Dave Camp’s plans for tax extenders. The House Ways & Means Committee chair says he’ll soon start reviewing dozens of expired business tax breaks on their merits. He implies that he may try to make some permanent and kill others, but also hints he may not bother to find offsetting revenues for those he wants to preserve.
FATCA goes into effect July 1… Then what? The Foreign Account Tax Compliance Act, which will make tax evasion through off-shore accounts more difficult for US citizens, will have a slow start, as foreign banks struggle to set up up new systems to provide necessary data, Bloomberg reports. “We will be understanding of these problems as long as these intermediaries are making reasonable, good faith efforts to comply,” IRS Commissioner John Koskinen acknowledged yesterday. The IRS just has to figure out how to be understanding of banks who try to comply while not giving a free pass to banks that do nothing.
Mortgage interest deductions help the wealthy in big cities. They appear tied to an increase in the size of homes purchased among wealthier buyers, rather than an increase in home ownership overall, according to a new study of ten metropolitan areas. House Ways & Means Chairman Camp’s tax reform plan seeks to limit the interest deduction to mortgages of $500,000, down from $1,000,000. A similar idea was outlined in “Options to Reform the Deduction for Home Mortgage Interest” by TPC’s Amanda Eng, Harvey Galper, Georgia Ivsin and Eric Toder.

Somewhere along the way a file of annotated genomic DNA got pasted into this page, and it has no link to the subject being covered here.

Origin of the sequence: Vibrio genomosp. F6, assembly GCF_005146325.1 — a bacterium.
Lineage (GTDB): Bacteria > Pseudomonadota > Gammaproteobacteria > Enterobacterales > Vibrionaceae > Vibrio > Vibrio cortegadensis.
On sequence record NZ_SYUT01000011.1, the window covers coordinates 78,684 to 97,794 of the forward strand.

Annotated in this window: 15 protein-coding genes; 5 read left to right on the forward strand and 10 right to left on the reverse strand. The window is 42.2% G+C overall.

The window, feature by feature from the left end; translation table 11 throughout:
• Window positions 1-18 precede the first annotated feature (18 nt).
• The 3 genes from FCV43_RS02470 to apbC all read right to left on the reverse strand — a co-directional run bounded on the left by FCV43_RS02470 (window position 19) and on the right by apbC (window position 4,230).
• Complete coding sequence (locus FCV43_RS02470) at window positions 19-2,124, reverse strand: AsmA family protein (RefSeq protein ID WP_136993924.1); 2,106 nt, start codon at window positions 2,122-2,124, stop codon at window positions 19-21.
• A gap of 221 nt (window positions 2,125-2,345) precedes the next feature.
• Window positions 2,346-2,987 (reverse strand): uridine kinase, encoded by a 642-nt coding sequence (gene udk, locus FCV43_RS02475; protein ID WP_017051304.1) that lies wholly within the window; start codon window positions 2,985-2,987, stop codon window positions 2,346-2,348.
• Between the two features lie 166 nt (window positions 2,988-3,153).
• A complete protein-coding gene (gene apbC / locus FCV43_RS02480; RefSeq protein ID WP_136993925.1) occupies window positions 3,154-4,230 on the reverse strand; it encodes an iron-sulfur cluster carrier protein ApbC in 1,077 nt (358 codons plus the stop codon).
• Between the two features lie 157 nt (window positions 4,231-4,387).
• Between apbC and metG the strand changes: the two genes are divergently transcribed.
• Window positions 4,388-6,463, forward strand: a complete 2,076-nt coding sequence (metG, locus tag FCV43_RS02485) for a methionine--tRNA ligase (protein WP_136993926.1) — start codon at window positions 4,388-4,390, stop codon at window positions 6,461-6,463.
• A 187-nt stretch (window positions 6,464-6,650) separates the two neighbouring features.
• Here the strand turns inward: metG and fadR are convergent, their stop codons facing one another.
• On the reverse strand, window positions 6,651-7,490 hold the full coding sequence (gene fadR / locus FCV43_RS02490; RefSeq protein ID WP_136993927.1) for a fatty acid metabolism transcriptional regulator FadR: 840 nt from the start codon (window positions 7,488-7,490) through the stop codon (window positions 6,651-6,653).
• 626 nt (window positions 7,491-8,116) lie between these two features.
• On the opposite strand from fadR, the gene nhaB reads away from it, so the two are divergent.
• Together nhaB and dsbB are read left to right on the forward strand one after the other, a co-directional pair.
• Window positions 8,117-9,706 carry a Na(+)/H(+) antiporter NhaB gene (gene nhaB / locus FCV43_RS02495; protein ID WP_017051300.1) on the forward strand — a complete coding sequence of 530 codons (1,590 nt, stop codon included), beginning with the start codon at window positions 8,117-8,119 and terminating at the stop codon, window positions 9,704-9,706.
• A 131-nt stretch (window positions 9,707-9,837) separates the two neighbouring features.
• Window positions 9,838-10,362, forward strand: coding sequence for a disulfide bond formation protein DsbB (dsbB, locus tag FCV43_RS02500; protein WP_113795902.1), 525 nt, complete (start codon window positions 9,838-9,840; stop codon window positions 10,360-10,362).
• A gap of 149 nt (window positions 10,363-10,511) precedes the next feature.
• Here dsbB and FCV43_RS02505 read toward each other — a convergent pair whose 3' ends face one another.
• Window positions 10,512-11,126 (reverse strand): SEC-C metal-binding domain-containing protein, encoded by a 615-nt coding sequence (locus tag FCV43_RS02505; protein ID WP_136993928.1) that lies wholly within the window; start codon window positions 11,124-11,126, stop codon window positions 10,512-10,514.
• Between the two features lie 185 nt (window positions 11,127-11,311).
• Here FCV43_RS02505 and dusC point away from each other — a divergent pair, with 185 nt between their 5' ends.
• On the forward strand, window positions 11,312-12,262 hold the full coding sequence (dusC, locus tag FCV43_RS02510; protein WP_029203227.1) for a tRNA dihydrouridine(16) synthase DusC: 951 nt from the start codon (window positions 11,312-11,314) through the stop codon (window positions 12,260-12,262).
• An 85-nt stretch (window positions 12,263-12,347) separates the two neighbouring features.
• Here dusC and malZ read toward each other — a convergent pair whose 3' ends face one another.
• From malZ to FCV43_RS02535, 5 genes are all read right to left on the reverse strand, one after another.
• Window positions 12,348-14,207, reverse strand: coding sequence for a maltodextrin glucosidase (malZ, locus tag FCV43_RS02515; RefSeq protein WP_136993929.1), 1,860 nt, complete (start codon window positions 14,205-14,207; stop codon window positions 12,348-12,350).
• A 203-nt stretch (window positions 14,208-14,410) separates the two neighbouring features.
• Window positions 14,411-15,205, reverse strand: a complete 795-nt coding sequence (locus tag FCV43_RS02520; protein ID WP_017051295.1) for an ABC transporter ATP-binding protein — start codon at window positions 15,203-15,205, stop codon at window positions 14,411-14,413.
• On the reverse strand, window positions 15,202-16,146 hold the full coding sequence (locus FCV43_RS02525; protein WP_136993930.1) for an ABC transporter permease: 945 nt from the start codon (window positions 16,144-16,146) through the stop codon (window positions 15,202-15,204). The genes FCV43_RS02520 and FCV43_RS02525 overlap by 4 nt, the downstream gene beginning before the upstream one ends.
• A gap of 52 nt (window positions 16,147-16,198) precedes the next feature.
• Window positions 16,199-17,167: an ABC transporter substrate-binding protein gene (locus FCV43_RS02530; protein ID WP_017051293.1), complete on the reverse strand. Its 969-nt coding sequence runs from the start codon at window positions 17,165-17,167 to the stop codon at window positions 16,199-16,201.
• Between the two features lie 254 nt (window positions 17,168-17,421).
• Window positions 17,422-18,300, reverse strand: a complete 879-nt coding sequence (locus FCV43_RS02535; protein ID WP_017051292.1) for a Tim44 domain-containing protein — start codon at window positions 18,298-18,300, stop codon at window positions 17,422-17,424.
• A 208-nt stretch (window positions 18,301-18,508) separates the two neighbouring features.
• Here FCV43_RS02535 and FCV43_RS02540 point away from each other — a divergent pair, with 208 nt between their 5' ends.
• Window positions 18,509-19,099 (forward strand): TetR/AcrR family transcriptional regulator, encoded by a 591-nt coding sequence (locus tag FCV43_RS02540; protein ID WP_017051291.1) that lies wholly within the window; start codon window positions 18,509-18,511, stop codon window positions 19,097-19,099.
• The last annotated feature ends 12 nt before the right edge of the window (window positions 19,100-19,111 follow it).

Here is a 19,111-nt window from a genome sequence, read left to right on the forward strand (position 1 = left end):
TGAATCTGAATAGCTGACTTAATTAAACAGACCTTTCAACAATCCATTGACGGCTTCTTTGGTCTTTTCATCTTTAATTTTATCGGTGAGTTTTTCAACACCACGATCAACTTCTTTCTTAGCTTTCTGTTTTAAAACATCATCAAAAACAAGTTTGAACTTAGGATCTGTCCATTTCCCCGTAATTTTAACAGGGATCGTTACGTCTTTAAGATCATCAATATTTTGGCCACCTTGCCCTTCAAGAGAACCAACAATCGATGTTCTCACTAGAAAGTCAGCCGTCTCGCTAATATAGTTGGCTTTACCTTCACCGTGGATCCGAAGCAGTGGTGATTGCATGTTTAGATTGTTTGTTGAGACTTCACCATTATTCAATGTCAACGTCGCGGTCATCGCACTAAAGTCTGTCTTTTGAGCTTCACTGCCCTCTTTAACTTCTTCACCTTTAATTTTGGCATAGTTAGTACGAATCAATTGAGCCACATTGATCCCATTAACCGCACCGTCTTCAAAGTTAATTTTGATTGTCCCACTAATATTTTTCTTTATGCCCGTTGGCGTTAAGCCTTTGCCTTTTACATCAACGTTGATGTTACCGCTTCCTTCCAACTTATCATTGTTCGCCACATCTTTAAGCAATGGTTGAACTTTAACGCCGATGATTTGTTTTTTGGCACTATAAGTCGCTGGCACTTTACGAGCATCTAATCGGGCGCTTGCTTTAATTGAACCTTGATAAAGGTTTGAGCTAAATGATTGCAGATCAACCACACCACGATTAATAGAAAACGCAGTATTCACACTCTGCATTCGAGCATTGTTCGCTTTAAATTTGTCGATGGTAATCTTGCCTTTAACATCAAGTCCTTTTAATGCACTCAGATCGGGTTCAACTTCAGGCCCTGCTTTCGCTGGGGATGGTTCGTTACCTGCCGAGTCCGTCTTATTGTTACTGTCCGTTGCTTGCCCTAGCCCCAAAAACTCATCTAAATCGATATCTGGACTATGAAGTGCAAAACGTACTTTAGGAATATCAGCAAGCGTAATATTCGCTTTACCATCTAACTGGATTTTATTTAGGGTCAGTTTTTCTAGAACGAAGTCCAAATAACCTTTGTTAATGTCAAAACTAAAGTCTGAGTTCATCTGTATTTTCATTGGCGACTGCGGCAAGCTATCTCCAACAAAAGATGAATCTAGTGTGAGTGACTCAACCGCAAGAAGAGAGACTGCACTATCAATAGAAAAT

Deductions or not, mortgages are unnecessary for some in the Los Angeles housing market. There’s a housing boom of sorts in LA, thanks to the purchasing power of Chinese homebuyers, reports the Los Angeles Times. “Chinese buyers bought 12% of all U.S. homes purchased by foreign citizens last year… More than half their home purchases were in California. And more than two-thirds of them paid cash…” Of course, nobody can avoid the hefty property taxes in California, which are nonexistent in China.
Got time for some light reading? The IRS has released its quarterly Statistics of Income Bulletin, as well as its Fiscal Year 2013 databook. And for a not-at-all-dry read, TPC’s Len Burman offers an ode to IRS heroes, especially the late Randolph Thrower, IRS Commissioner from 1969-1971 who resisted White House efforts to target political enemies.
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